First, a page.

Why I Started Training Athletes
I wanted to share how I came to start training athletes and opening a gym. It's been a unique odyssey, as I was anything but the stereotypical meathead that gets into training. As a high school freshman I weighed 102lbs, and graduated high school at an anemic 140lbs (6'2"). I was extremely skinny and weak, and the weight room was a place that was intimidating to me. While I played multiple sports at a young age, baseball was always my favorite, likely due to it being the sport I had the most success at. Much like today, there is a boatload of training misinformation about the sport, and I bought wholeheartedly into the pitching guru's of the day that said that pitchers "shouldn't get too big" and that lifting would impair performance. Not surprisingly my wafer thin 140lb body didn't generate much velocity, or distribute any stress off my arm when I threw, and I took my 78-80 mph fastball and constant sharp arm pain off to an NAIA school, still dreaming that I'd somehow magically metamorphasize into an MLB pitcher.
Though I was still hesitant about lifting weights, my 18 year old self had taken notice that girls seemed to like guys with some muscle, certainly more than my scrawny self held. I also found motivation in discovering that my new older college teammates were very big, very intimidating, and regularly enjoyed teasing me about how small I was. So when the team trainers introduced some workouts, I threw aside my fears and misgivings and began lifting. And while I was absurdly weak (we regularly have 8th graders that even in their first month at the gym---that's all built around simply learning the movements---easily handle more weight than I did that entire first year), I found I very much enjoyed lifting. I liked the sense of accomplishment it gave me, and my confidence greatly increased. While I had no clue what I was doing, and my preexisting arm pain from high school only continued, I managed to gain 10 pounds in that first year, and felt like a new person. That summer I returned home, and a high school friend who was intent on trying out for D1 football insisted we start training together. His gym choice for us was a tiny, low ceiling, chalked, intimidating loud dungeon of a gym where I felt extremely out of place. I came to love it though, as I learned the mentality of what it meant to train, and how beneficial a serious training environment can be. I also began to read and research nutrition, and began to adjust my eating appropriately to fit my cross country runner genetics. It worked, and I hit 200lbs the following summer. Shocked at my transformation, teammates now begged me for advice, and several asked me to train them. It became my first foray into training athletes. For me personally though, while my size and strength increases had added hair to my fastball, it was too little too late. I also knew little about how to manage arm health, or what exercises were and weren't appropriate for overhead throwers, and only setting the ball down for long periods (remove the stimulus that pushes the arm to pain threshold) allowed me to throw without aggravation.
Out of the sport at 22, I joined the USMC. USMC infantry gave me a strong sense of pride and accomplishment, but after concluding my tour, I often reflected on my shortcomings as an athlete. I couldn't help but hold regret that if I'd started training earlier, and knew better how to train as a thrower, I could've been much more in the sport that I loved so much as a kid. I also regretted simply not starting lifting earlier, for the positive effects it had on my overall daily mood and confidence.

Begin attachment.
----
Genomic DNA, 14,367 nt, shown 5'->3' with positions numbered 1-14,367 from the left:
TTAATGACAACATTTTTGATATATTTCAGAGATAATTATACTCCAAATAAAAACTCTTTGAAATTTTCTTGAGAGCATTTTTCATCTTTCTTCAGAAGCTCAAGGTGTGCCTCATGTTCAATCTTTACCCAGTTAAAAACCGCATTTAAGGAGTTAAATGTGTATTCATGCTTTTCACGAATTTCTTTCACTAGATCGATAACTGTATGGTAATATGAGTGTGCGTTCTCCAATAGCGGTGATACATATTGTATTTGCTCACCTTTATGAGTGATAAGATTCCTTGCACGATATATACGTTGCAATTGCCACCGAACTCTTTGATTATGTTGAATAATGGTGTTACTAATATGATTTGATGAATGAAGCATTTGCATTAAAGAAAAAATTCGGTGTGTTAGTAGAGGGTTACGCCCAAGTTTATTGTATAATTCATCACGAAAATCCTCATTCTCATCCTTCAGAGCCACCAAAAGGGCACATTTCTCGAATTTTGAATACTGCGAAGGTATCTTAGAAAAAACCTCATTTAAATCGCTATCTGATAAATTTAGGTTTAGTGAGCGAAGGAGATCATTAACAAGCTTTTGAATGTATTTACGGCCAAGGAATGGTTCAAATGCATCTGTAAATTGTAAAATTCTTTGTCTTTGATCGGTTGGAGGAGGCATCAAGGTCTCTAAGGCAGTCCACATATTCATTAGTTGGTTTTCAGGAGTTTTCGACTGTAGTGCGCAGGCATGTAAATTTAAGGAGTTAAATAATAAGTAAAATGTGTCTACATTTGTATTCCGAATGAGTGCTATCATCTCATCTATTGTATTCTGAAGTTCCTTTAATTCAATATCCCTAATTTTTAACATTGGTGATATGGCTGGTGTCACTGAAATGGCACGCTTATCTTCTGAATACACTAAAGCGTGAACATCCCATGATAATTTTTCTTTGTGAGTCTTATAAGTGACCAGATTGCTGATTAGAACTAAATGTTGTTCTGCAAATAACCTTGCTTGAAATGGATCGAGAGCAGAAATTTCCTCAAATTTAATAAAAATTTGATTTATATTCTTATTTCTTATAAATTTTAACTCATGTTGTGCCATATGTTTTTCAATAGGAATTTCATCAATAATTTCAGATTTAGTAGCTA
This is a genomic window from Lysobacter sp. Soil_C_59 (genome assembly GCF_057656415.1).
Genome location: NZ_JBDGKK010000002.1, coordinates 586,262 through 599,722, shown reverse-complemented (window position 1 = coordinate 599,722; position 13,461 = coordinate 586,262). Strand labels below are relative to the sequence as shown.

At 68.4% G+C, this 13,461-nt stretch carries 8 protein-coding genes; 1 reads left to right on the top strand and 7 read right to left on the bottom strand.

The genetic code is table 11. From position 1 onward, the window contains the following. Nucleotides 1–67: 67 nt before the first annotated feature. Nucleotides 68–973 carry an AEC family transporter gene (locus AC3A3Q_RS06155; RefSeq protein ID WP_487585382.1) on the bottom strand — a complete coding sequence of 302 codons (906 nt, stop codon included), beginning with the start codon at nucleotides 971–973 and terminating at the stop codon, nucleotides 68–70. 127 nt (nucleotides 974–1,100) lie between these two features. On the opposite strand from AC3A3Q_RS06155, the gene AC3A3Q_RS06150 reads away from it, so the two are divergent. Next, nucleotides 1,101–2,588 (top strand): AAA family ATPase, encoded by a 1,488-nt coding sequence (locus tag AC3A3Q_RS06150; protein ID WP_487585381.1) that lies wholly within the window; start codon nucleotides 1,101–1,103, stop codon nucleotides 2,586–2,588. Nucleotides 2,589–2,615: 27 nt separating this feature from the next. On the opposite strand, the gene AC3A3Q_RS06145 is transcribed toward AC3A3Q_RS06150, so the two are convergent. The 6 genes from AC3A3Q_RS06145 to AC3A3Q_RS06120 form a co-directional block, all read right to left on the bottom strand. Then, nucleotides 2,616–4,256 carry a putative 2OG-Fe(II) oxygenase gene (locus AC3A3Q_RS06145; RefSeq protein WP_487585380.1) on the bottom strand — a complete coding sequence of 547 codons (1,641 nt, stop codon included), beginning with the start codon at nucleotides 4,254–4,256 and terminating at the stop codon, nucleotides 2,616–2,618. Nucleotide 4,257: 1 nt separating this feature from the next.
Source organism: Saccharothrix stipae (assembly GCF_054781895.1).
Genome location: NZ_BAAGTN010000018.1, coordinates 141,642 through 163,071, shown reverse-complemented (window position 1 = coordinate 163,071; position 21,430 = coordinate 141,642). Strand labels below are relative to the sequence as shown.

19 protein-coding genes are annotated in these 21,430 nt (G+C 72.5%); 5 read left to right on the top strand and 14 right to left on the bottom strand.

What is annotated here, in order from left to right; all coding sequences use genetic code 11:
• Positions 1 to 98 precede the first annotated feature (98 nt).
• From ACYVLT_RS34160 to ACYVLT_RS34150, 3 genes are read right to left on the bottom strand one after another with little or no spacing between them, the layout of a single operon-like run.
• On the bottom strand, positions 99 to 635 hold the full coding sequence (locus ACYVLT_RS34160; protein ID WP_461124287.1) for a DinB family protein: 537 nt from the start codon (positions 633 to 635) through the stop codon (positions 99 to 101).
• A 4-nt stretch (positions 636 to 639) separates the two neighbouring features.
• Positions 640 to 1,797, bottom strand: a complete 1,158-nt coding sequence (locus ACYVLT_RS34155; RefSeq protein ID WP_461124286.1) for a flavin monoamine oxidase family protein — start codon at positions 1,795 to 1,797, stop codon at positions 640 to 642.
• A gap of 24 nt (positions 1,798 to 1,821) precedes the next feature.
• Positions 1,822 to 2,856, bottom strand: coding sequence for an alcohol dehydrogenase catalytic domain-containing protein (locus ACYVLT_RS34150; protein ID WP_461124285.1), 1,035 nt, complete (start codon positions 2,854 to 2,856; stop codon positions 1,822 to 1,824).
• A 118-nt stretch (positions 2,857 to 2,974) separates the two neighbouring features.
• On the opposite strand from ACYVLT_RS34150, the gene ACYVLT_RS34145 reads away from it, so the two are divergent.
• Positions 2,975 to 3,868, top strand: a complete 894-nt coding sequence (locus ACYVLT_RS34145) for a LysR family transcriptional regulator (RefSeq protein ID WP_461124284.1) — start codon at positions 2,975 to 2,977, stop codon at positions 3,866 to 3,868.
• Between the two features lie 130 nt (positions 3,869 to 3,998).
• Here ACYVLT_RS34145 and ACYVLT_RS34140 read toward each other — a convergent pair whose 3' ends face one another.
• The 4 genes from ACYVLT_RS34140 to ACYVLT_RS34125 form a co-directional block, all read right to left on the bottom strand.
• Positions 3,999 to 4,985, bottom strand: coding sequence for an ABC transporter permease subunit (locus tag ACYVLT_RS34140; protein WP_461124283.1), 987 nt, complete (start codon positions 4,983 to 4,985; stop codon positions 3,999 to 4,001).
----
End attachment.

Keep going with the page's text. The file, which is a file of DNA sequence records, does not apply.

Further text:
Two things then happened: first, the gym I was going to started harassing members about using chalk, dropping bars, etc, and so I installed a home gym in my garage. And second, I was weekly dealing with a steady stream of kids at the school I was teaching at expressing frustration that they weren't getting any results in their "PE weights" class, and asking for help. Many of these kids were just like me at their age: skinny, weak, ignored in their weights class while the coaches hovered over the bigger, talented kids. One kid was so persistent asking for help that I finally agreed he could come lift in the garage with our Sunday training group of adult lifters. I figured it'd be a one time experience of showing him first hand a few things, but with his persistence it gradually turned into him training with us each day. He started getting strong, and several of his teammates (coincidentally baseball) began asking if they could come as well. I began training them after school, packed in the garage in little groups of 3-4. While I always enjoyed teaching, I was having way more fun working with the after school groups. The knowledge that I had accrued over years of struggle and error on myself, and endless reading, was transformational for them. They saw great results, and within months, the Garage was outgrown, I quit my teaching job, and started training athletes full time at our original location.
I of course still love training myself. There's few things I enjoy more than challenging myself during a top set. However, my greatest joy now comes from helping kids on their athletic journey. I tell kids all the time, you don't want to be me: don't squander your time and have to live life with regret. Use the brief window you've been given in life to pursue your athletic goals. Don't waste that time. Because of my personal athletic failings, it's hard for me to see kids sell themselves short or put half hearted effort into their sport. I tell every athlete when they start, "I will push you and keep you accountable. If that's hard for you, I'm not the trainer for you." I want to give them the tools I didn't have at their age, and give them a real chance at not just athletic success, but earning the confidence and happiness that I experienced transforming myself from weak to strong.